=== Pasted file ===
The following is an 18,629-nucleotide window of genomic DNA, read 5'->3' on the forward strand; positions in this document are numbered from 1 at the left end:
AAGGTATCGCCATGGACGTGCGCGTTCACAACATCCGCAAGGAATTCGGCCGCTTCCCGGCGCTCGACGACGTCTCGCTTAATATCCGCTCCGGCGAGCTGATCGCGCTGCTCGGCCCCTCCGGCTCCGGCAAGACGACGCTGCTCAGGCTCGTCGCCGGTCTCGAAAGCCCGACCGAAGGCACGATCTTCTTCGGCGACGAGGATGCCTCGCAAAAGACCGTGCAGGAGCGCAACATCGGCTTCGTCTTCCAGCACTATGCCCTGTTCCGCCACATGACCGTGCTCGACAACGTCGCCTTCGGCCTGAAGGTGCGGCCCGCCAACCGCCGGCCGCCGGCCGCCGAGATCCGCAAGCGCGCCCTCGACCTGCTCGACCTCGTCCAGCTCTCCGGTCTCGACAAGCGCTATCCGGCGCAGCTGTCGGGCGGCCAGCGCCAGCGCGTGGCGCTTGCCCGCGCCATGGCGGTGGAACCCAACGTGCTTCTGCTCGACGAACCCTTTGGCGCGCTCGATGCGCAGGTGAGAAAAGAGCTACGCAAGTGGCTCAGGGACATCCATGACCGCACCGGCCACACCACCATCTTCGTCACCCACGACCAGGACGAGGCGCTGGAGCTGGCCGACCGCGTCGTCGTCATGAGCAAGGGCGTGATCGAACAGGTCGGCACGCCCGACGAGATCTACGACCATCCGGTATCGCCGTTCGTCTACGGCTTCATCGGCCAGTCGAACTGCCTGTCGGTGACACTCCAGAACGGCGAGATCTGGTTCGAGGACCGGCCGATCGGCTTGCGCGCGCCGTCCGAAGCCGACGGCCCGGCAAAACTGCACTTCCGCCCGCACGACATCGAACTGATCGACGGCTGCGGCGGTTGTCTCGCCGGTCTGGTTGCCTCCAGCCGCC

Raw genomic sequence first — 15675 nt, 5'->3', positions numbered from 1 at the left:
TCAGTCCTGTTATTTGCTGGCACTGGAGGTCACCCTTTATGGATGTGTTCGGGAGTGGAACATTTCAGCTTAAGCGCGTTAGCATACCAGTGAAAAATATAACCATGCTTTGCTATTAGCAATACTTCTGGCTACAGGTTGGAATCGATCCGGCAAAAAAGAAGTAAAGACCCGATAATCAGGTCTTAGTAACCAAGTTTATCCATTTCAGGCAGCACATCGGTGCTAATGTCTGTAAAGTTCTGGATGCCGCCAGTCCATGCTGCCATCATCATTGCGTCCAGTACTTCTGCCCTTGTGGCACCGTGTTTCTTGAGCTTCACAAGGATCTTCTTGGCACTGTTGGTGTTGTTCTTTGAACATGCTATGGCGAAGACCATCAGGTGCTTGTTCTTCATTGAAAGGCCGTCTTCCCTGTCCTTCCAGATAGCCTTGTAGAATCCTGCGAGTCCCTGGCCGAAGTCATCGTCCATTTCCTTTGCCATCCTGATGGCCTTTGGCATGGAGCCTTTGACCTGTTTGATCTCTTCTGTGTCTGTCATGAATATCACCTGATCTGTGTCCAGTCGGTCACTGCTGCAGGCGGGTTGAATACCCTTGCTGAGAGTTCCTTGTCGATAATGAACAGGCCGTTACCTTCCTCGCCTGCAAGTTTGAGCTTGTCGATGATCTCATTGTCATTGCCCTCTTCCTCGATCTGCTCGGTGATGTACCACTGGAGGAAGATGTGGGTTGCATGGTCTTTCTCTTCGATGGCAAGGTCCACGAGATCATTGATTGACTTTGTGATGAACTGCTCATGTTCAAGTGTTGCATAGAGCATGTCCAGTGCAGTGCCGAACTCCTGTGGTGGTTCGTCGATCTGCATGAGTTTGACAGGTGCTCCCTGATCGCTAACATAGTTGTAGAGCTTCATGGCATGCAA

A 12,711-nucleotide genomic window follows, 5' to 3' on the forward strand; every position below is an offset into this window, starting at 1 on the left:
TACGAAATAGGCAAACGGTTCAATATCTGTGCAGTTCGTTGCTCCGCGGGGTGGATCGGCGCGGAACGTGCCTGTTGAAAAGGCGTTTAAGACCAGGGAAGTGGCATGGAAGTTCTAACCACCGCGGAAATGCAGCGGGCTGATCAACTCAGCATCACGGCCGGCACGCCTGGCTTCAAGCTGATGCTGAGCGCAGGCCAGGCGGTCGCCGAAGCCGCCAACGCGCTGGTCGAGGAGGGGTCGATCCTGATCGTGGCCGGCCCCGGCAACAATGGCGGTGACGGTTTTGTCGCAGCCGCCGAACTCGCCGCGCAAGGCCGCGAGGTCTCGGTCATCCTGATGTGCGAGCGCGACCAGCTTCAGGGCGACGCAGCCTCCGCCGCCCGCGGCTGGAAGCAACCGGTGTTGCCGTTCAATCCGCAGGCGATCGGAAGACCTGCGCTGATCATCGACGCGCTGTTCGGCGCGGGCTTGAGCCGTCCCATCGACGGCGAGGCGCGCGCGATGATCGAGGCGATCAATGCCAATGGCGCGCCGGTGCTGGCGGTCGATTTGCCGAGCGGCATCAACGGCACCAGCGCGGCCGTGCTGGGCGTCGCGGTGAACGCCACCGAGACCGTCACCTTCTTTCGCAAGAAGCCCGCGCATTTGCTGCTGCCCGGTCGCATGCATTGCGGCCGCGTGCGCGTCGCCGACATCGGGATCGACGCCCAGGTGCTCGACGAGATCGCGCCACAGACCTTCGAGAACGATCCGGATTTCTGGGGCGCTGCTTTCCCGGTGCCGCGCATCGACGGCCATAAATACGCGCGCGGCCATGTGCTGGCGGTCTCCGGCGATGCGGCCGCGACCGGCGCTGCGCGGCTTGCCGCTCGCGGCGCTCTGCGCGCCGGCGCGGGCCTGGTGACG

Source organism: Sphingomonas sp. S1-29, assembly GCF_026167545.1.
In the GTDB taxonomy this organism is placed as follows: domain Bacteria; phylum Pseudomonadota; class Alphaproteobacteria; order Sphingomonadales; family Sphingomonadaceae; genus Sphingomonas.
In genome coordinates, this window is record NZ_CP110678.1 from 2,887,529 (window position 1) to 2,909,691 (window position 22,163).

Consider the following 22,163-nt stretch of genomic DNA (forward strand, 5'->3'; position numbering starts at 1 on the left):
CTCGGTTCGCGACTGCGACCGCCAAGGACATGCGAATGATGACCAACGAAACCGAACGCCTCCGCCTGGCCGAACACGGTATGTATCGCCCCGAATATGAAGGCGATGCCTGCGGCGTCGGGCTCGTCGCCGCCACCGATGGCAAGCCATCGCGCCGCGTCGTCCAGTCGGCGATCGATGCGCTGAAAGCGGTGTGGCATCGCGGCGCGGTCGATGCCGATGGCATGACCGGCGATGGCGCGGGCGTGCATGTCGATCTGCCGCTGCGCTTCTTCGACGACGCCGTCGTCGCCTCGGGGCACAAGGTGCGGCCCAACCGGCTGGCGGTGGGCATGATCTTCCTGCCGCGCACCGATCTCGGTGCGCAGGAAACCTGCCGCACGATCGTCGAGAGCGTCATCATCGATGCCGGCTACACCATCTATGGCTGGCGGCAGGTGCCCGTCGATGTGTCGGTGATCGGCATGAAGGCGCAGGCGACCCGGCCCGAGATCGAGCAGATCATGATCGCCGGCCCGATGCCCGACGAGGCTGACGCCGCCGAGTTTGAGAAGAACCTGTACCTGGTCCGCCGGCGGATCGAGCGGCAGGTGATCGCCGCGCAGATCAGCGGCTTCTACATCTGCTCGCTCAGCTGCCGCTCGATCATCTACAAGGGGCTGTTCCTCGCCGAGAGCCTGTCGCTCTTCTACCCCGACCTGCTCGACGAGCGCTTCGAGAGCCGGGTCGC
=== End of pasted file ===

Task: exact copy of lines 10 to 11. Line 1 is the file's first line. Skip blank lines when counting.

Consider the following 22,163-nt stretch of genomic DNA (forward strand, 5'->3'; position numbering starts at 1 on the left):
CTCGGTTCGCGACTGCGACCGCCAAGGACATGCGAATGATGACCAACGAAACCGAACGCCTCCGCCTGGCCGAACACGGTATGTATCGCCCCGAATATGAAGGCGATGCCTGCGGCGTCGGGCTCGTCGCCGCCACCGATGGCAAGCCATCGCGCCGCGTCGTCCAGTCGGCGATCGATGCGCTGAAAGCGGTGTGGCATCGCGGCGCGGTCGATGCCGATGGCATGACCGGCGATGGCGCGGGCGTGCATGTCGATCTGCCGCTGCGCTTCTTCGACGACGCCGTCGTCGCCTCGGGGCACAAGGTGCGGCCCAACCGGCTGGCGGTGGGCATGATCTTCCTGCCGCGCACCGATCTCGGTGCGCAGGAAACCTGCCGCACGATCGTCGAGAGCGTCATCATCGATGCCGGCTACACCATCTATGGCTGGCGGCAGGTGCCCGTCGATGTGTCGGTGATCGGCATGAAGGCGCAGGCGACCCGGCCCGAGATCGAGCAGATCATGATCGCCGGCCCGATGCCCGACGAGGCTGACGCCGCCGAGTTTGAGAAGAACCTGTACCTGGTCCGCCGGCGGATCGAGCGGCAGGTGATCGCCGCGCAGATCAGCGGCTTCTACATCTGCTCGCTCAGCTGCCGCTCGATCATCTACAAGGGGCTGTTCCTCGCCGAGAGCCTGTCGCTCTTCTACCCCGACCTGCTCGACGAGCGCTTCGAGAGCCGGGTCGC